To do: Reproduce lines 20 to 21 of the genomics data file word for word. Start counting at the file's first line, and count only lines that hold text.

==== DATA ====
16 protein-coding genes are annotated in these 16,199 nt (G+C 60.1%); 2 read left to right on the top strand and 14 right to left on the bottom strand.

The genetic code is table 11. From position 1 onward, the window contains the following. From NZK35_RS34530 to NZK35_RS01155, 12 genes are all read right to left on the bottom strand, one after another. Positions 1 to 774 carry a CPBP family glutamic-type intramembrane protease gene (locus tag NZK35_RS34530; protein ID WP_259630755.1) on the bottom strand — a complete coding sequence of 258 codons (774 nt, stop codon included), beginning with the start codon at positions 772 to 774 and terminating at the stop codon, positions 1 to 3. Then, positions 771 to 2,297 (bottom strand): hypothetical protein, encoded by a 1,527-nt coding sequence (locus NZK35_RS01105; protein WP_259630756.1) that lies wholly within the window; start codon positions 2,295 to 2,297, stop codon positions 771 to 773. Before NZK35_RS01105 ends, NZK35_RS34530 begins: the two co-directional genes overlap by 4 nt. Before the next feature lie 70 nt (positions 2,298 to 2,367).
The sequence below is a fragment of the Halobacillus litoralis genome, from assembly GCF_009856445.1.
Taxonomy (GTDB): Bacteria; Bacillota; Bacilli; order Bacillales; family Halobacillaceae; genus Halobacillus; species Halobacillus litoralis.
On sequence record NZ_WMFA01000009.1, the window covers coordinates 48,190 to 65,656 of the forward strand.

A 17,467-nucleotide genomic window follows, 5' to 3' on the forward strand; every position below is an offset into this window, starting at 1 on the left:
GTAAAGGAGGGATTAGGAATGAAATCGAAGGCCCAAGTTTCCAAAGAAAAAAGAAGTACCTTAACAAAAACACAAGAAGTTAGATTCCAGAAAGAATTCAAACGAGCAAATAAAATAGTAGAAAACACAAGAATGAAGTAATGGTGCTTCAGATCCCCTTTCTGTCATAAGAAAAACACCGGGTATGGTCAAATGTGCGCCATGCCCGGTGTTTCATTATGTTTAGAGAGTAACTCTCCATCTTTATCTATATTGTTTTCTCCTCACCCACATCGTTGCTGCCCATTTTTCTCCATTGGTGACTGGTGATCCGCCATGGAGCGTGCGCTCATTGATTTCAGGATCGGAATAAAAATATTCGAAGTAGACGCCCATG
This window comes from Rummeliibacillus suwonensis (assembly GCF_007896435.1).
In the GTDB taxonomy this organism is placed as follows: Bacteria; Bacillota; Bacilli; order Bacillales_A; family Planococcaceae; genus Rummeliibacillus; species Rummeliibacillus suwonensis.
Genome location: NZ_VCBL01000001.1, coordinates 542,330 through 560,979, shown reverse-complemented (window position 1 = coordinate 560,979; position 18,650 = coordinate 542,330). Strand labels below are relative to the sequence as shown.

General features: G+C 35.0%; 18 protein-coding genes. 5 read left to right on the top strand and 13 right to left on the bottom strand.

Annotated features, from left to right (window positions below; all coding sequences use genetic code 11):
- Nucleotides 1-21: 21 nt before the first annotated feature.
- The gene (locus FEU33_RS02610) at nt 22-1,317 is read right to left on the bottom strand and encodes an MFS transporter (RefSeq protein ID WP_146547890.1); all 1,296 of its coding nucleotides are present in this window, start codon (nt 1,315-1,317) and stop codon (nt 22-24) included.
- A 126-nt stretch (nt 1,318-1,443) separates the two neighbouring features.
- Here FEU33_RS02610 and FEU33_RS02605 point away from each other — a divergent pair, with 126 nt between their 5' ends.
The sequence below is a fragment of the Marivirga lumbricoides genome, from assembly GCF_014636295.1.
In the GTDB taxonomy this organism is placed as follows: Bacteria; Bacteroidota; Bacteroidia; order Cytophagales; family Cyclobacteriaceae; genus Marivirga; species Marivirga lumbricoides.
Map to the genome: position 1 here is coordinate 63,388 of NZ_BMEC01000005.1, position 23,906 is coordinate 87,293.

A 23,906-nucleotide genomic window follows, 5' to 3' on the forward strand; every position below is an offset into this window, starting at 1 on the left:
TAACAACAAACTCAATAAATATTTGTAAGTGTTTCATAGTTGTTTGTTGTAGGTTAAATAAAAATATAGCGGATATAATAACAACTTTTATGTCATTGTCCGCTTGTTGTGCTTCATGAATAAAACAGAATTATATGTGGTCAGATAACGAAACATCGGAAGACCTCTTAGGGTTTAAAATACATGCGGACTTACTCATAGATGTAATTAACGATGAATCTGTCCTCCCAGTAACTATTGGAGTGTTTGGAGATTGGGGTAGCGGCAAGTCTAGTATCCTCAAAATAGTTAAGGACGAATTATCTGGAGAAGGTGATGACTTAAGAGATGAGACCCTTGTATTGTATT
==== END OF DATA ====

A 23,906-nucleotide genomic window follows, 5' to 3' on the forward strand; every position below is an offset into this window, starting at 1 on the left:
TAACAACAAACTCAATAAATATTTGTAAGTGTTTCATAGTTGTTTGTTGTAGGTTAAATAAAAATATAGCGGATATAATAACAACTTTTATGTCATTGTCCGCTTGTTGTGCTTCATGAATAAAACAGAATTATATGTGGTCAGATAACGAAACATCGGAAGACCTCTTAGGGTTTAAAATACATGCGGACTTACTCATAGATGTAATTAACGATGAATCTGTCCTCCCAGTAACTATTGGAGTGTTTGGAGATTGGGGTAGCGGCAAGTCTAGTATCCTCAAAATAGTTAAGGACGAATTATCTGGAGAAGGTGATGACTTAAGAGATGAGACCCTTGTATTGTATT